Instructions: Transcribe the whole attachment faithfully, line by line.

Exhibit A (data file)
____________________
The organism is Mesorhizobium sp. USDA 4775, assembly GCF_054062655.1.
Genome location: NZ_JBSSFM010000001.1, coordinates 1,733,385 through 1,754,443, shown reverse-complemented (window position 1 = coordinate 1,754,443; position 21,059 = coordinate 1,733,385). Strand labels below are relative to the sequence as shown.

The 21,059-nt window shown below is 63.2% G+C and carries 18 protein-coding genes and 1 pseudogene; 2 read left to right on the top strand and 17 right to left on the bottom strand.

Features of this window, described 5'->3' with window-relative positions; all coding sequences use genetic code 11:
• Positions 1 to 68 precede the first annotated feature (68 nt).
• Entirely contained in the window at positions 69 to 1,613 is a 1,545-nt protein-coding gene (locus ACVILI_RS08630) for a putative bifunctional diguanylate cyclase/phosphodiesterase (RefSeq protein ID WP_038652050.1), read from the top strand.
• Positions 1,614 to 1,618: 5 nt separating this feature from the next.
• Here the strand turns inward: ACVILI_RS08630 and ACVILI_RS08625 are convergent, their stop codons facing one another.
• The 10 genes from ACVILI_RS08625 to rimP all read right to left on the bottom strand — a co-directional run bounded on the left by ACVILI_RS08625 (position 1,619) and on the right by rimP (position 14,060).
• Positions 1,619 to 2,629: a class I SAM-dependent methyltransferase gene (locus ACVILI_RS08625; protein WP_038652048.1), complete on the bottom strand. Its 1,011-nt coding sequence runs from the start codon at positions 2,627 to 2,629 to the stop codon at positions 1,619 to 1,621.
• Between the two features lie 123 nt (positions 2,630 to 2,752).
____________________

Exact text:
The organism is Mesorhizobium sp. USDA 4775, assembly GCF_054062655.1.
Genome location: NZ_JBSSFM010000001.1, coordinates 1,733,385 through 1,754,443, shown reverse-complemented (window position 1 = coordinate 1,754,443; position 21,059 = coordinate 1,733,385). Strand labels below are relative to the sequence as shown.

The 21,059-nt window shown below is 63.2% G+C and carries 18 protein-coding genes and 1 pseudogene; 2 read left to right on the top strand and 17 right to left on the bottom strand.

Features of this window, described 5'->3' with window-relative positions; all coding sequences use genetic code 11:
• Positions 1 to 68 precede the first annotated feature (68 nt).
• Entirely contained in the window at positions 69 to 1,613 is a 1,545-nt protein-coding gene (locus ACVILI_RS08630) for a putative bifunctional diguanylate cyclase/phosphodiesterase (RefSeq protein ID WP_038652050.1), read from the top strand.
• Positions 1,614 to 1,618: 5 nt separating this feature from the next.
• Here the strand turns inward: ACVILI_RS08630 and ACVILI_RS08625 are convergent, their stop codons facing one another.
• The 10 genes from ACVILI_RS08625 to rimP all read right to left on the bottom strand — a co-directional run bounded on the left by ACVILI_RS08625 (position 1,619) and on the right by rimP (position 14,060).
• Positions 1,619 to 2,629: a class I SAM-dependent methyltransferase gene (locus ACVILI_RS08625; protein WP_038652048.1), complete on the bottom strand. Its 1,011-nt coding sequence runs from the start codon at positions 2,627 to 2,629 to the stop codon at positions 1,619 to 1,621.
• Between the two features lie 123 nt (positions 2,630 to 2,752).